Cystic variants of ameloblastoma

Dentigerous cyst

In case of dentigerous cyst, after we’re done with marsupialization, the tooth will move with the shrinken cyst. if the tooth has good eruption potential, it will erupt at It’s normal position. But in majority if cases, the impacted tooth has bad eruption potential. In this situation we need to remove the impacted canine with the cyst at the same time.

Eruption cyst

Eruption cyst is easy to treat. You just de-roof it, excise the bone and the tissue covering the cyst (go down until you found the cavity of the cyst). Once you remove the tissue and bone, you will see the crown of the erupting tooth in the cystic cavity. Then we just leave it because the tooth  will erupt and the whole thing will heal.

Solitary bone cyst

You open the area, you might do detachment or do not. it will heal once you open it. Nobody knows why, but if you open the area, induce some bleeding inside it and it will heal.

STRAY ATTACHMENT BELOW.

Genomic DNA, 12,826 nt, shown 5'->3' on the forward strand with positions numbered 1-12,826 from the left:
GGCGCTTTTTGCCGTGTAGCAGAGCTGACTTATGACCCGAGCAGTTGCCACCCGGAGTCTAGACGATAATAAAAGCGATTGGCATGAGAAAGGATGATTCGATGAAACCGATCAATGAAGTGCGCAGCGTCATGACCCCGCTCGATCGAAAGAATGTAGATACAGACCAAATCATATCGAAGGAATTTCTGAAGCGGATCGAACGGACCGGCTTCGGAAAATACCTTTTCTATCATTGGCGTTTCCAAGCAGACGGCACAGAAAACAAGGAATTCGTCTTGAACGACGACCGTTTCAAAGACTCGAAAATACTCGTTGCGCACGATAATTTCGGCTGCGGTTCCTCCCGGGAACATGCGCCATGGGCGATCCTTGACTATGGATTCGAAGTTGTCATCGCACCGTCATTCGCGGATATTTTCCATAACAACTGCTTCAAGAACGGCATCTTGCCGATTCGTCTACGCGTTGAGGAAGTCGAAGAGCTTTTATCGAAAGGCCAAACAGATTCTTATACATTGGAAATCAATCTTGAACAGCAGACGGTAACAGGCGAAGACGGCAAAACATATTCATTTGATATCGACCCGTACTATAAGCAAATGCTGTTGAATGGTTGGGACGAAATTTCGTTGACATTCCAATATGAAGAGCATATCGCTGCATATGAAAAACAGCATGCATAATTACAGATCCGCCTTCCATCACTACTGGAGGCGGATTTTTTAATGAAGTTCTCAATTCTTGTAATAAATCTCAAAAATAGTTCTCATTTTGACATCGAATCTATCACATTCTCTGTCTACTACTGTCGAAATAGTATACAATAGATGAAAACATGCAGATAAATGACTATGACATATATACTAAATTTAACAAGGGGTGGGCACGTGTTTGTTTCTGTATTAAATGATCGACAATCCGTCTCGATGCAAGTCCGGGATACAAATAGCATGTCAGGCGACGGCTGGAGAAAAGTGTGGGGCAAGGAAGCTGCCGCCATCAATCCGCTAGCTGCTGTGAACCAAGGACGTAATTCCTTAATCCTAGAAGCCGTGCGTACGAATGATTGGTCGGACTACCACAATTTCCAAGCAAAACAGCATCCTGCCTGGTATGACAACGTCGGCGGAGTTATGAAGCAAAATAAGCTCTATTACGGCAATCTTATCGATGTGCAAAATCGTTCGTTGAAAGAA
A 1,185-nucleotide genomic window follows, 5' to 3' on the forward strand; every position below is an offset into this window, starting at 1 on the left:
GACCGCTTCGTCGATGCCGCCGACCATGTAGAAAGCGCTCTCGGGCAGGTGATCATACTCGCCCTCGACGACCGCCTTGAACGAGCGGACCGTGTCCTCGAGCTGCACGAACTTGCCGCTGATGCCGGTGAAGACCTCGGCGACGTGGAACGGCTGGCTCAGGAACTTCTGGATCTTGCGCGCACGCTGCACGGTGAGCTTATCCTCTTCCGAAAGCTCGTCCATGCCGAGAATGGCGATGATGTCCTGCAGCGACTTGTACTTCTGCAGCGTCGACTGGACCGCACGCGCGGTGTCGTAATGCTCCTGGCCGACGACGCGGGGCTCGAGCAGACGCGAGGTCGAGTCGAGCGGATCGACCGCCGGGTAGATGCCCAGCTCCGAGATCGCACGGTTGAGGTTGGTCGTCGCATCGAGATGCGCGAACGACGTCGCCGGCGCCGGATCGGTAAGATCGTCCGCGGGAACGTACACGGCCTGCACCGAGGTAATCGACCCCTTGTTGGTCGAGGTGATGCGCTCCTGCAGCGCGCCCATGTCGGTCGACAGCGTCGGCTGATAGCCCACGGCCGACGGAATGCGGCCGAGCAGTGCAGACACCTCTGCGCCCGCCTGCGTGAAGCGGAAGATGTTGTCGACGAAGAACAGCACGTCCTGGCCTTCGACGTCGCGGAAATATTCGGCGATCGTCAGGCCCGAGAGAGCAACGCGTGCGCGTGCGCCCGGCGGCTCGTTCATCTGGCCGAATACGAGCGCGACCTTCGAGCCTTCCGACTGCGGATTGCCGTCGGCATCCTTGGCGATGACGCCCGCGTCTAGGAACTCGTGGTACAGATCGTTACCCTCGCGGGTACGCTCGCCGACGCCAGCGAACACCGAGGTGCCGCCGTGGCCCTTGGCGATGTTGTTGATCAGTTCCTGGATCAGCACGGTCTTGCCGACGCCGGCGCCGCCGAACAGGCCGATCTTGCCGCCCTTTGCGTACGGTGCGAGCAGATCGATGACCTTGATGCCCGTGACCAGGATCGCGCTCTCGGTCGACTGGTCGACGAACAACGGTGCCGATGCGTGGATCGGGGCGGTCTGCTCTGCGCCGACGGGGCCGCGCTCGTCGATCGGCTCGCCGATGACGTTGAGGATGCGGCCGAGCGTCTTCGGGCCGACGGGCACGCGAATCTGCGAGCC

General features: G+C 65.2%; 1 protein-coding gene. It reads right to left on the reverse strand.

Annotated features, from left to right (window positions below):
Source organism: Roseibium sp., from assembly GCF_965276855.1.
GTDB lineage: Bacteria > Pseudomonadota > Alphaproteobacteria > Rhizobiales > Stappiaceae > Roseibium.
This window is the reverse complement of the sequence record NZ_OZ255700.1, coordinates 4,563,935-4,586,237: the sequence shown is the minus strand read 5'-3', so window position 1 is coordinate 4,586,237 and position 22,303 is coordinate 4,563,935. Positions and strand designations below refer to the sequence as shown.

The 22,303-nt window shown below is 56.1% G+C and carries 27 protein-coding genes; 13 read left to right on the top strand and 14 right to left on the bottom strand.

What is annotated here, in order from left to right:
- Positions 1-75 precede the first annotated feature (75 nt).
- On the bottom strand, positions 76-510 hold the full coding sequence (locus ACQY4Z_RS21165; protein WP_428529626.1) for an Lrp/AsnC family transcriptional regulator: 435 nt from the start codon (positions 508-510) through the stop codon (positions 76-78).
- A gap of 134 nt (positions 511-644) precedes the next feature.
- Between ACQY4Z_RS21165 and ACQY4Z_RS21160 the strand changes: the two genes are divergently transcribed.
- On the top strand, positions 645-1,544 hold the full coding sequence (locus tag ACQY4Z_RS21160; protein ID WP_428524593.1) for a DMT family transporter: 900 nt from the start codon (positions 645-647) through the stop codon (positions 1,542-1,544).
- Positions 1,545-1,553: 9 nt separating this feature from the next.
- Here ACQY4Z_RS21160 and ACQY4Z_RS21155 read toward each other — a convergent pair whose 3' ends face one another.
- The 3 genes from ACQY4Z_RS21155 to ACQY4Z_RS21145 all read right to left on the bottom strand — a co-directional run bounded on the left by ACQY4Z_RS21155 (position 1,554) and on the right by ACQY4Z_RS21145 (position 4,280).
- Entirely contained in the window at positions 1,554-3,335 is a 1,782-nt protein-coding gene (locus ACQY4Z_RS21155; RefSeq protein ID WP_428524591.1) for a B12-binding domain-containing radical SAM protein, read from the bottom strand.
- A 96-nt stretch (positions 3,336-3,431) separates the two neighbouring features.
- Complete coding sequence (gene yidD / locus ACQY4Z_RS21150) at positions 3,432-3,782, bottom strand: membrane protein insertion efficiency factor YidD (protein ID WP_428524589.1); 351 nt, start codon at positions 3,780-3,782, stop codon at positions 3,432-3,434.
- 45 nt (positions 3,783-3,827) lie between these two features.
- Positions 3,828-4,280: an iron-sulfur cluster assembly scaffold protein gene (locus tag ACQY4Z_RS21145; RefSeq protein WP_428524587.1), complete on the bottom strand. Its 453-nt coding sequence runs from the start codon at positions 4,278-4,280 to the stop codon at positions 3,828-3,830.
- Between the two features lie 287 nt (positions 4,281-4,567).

We know that it has high recurrence rate.
4 theories of high recurrence rate of keratocyst:
The cyst stays in marrow spaces. Marrow spaces have trabeculaetion. When you try to remove it, you might leave some remnants of cyst in it.
This lining is friable and it might tear during enucleation where we might leave some remnants.
formation of daughter cyst either as capsules or within the surrounding bone
the epithelial lining of keratocyst has growth potential
If you see in Dentigerous cyst you have stacking of cyst over  each other. While if u look at keratocyst you can see that there is definite stratification of the epithelial layer of the keratocyst (the stratification was very similar that you see at the skin). It is a tissue, not only collection of cells. It have potential of growth at the base and it will move upward until it reaches the keratinized area and became ortho or parakeratinized as we mention in the last lecture.
Because of this growth potential, it is most probably why the keratocyst recur. They behave like tumor that they can grow independently without depending on hydrostatic pressure only.
Treatment is either by enucleation but u have to eliminate the daughter cyst by peripheral osteoctomy and you have to use the big bur. If you want to gain mandible
Some authorities do en block resection. They will resect the cyst 1cm in front, behind and below the bone. it leaves a big cavity in the mandible. And if it’s already big, they will do total  jaw resection (maxillectomy or mandibulectomy). But we don’t do this.